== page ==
We were never ready for the style seen at Red Bull Music Festival in Johannesburg
Words: Zane Lelo Meslani | Photography: Bantu Mahlangu
Johannesburg received a major bill of over 80 artists to grace and light up 8 venues across the big city in the weeklong festival. The general outcome in the festival's attendance was quite the marvel, any regular Joburg groove kween would have told you that they were never ready either! Even as it was unseasonably cold with the rain on some days, we embodied the lyrics of rapper Cardi B: “A hoe never gets cold.”, as fashionable as we were.
With a cacophony of music genres that catered for every crowd you can think of, the week seemed to be a great one as each day went by.
Friday night, the busiest day of the festival, had venues bring their own vibe. Republic of 94 located up Juta Street had everyone asking ‘Waar Was Jy’ - a show that celebrated the birth of 90s Kwaito and seeing the reincarnation of the recent 2000s, the story of modern-day Kwaito with artists such as Oskido, Kid X and the iconic Trompies gracing the stage for Pantsula culture. Spotted at the Braamfontein venue were kasi Pantsula gents who incorporated classic dungarees, colourful shirts, one-piece jumpsuits, Dickies printed bucket hats and Converse All Stars. The sound of Kwaito doesn’t just stop at the music, there’s a culture of dance and a history of recreating Africanness that might have been lost in our past. The venue was decorated with old school box TV sets, and mannequins dressed in orange jumpsuits and striped shirts your uncle wears to family functions. It was a moment of sheer black culture to see brands such as YFM, the radio station that pioneered these sounds and artists, saluting their roots as we spotted two girls wearing original YFM t-shirts and black jeans: iconic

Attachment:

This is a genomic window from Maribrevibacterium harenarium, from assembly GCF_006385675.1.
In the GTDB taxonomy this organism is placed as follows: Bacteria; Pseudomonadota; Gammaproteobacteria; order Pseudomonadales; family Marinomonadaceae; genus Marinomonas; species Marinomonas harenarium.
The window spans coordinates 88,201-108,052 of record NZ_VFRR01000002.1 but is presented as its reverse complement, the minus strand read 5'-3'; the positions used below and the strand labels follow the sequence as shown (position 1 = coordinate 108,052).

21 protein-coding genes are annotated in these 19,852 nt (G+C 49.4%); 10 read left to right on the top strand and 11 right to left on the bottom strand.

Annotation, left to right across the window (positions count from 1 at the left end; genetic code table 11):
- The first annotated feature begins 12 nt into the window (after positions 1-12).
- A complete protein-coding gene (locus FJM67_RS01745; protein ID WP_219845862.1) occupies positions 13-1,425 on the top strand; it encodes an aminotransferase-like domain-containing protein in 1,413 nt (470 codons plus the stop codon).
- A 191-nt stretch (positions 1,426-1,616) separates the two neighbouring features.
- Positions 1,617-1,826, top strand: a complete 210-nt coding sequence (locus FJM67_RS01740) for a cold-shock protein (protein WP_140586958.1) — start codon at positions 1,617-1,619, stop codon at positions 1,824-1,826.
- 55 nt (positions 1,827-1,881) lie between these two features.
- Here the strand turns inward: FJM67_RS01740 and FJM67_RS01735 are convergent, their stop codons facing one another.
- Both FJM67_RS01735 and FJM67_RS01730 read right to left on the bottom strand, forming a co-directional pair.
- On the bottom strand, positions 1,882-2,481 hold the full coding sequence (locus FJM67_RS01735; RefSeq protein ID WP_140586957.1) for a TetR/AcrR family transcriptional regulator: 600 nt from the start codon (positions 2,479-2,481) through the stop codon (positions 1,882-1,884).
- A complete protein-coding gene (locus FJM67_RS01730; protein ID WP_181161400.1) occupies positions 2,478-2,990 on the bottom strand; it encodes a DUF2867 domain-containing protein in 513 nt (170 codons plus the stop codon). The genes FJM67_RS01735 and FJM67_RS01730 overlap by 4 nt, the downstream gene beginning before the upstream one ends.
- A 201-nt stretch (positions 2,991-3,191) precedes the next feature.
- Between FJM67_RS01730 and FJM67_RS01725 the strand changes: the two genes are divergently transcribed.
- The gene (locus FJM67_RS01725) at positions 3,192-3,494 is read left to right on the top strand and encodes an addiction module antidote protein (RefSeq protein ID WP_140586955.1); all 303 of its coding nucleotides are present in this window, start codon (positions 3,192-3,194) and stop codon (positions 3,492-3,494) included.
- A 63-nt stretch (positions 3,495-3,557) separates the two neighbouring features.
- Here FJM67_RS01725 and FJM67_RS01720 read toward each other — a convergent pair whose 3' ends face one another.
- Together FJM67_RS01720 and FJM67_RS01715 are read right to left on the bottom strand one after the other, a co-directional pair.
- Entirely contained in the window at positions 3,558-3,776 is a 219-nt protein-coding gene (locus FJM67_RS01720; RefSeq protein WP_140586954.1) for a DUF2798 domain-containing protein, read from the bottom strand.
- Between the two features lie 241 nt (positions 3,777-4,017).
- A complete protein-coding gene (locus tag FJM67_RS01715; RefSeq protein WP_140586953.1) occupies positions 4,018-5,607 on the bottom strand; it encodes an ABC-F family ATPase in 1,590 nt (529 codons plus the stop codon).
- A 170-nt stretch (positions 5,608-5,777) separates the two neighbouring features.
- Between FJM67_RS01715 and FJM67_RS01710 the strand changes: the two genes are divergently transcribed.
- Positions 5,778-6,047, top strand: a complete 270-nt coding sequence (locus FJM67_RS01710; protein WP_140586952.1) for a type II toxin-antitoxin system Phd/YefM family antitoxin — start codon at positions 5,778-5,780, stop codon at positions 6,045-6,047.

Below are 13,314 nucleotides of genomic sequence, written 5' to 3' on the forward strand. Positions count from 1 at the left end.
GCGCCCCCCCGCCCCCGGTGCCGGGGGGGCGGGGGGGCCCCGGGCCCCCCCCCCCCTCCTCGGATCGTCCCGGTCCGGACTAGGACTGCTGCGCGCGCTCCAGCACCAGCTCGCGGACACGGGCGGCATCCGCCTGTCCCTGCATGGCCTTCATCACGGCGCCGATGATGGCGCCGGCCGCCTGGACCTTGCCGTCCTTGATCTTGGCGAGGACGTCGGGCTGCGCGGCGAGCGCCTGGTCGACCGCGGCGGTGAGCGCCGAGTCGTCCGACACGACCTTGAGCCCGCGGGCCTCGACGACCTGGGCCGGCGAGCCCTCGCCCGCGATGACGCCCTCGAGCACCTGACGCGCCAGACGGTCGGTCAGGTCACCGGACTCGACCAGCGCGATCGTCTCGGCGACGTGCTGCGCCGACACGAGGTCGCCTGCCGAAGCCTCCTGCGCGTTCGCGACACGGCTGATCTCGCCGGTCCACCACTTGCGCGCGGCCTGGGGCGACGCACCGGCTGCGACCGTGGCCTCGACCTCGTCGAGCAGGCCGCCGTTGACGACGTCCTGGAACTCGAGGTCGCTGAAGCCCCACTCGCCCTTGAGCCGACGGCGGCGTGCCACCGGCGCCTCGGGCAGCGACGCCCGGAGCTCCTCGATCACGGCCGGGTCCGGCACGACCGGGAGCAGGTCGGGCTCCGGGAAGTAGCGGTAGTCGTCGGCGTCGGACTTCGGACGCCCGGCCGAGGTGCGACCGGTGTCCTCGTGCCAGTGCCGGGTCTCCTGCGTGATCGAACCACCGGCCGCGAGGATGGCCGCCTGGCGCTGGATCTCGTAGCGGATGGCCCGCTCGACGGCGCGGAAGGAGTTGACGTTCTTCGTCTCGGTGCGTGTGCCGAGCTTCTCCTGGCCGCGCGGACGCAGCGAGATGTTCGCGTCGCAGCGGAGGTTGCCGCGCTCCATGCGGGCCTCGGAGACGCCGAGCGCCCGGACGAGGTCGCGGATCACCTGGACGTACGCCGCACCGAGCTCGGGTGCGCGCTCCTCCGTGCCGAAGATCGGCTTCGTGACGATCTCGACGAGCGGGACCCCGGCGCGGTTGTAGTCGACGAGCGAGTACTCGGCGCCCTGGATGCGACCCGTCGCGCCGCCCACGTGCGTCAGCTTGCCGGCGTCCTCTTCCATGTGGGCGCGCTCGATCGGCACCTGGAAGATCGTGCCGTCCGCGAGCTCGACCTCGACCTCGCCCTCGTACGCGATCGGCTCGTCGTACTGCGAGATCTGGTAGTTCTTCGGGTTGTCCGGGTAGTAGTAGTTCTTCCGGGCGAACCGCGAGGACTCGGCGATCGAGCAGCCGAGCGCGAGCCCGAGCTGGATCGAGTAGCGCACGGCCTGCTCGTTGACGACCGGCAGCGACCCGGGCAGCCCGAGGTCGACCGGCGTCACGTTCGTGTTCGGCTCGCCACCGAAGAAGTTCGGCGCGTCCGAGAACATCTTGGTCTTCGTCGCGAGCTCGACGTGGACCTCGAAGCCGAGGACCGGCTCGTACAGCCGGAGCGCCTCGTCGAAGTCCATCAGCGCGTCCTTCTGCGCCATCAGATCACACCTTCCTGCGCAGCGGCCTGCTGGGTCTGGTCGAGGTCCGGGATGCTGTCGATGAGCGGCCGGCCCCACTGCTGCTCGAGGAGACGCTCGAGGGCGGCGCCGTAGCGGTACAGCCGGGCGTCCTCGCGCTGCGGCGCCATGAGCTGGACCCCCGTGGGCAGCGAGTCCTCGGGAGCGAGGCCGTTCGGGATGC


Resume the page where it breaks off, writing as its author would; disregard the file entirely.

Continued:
Kitcheners hosted a handful of experimental millennial artists such as Angel-Ho, Stiff Pap and gqom king DJ Lag. This lineup of future beats, hip-hop electronica and bass goes without saying, the alternative expressive kids showed up in distressed, XXL jeans and bomber jackets, pink faux fur and crop tops, leather fanny packs and in-season spring/summer local designer wear. Next door, dubbed as Jo’burg’s key watering hole, Great Dane hosted a twerk-fest hip-hop night featuring the likes of Rouge, K-$ and Uncle Partytime. You can never go wrong grooving with the cool kids of Braamfontein.
The mainshow of the festival at 1 Fox Street with the act that topped the bill was grime superstar Skepta. And yes, he loved our Instagram story. This night saw youthful cross-culture of sounds and styles, with Hypebeasts linking up with the Tracksuit Mafia squads, while gender non-conforming beings trailblazed their style alongside African textile-print-wearing folks. The individualistic style tribes seem to relish in the freedom of being able to wear what makes one feel comfortable, without the fear of perhaps being judged yet ready to strike a pose for any camera that comes across them. Langa Mavuso is performing in the background, wearing a beautiful red and black embroidered Mexican Mariachi-type blazer with large shoulder pads and next up was Shekinah who serenaded the crowd with her charming pop hits - two young stylish musicians who own the heartstrings of many across the country. 340ml also stole the show that night with their dub, reggae, metal and afro-jazz influence in their sound. Everyone got what they wanted.
As I walk through the venue, there’s a sense of pride felt in people owning who they are in that moment. The strobe lights are dancing, and the party is set to get going, while everyone is anticipating to hear Skepta at midnight. The flickering lights bounce on flashy accessories and while the beats glimmer, a few hipsters in high-waisted jeans and adidas two-piece tracksuits pose for their Instagram followers to see. Events like these dot the city’s subcultures and puts them under one roof, while everyone brings their differences, the only thing making us common is the love for music and style that defines us.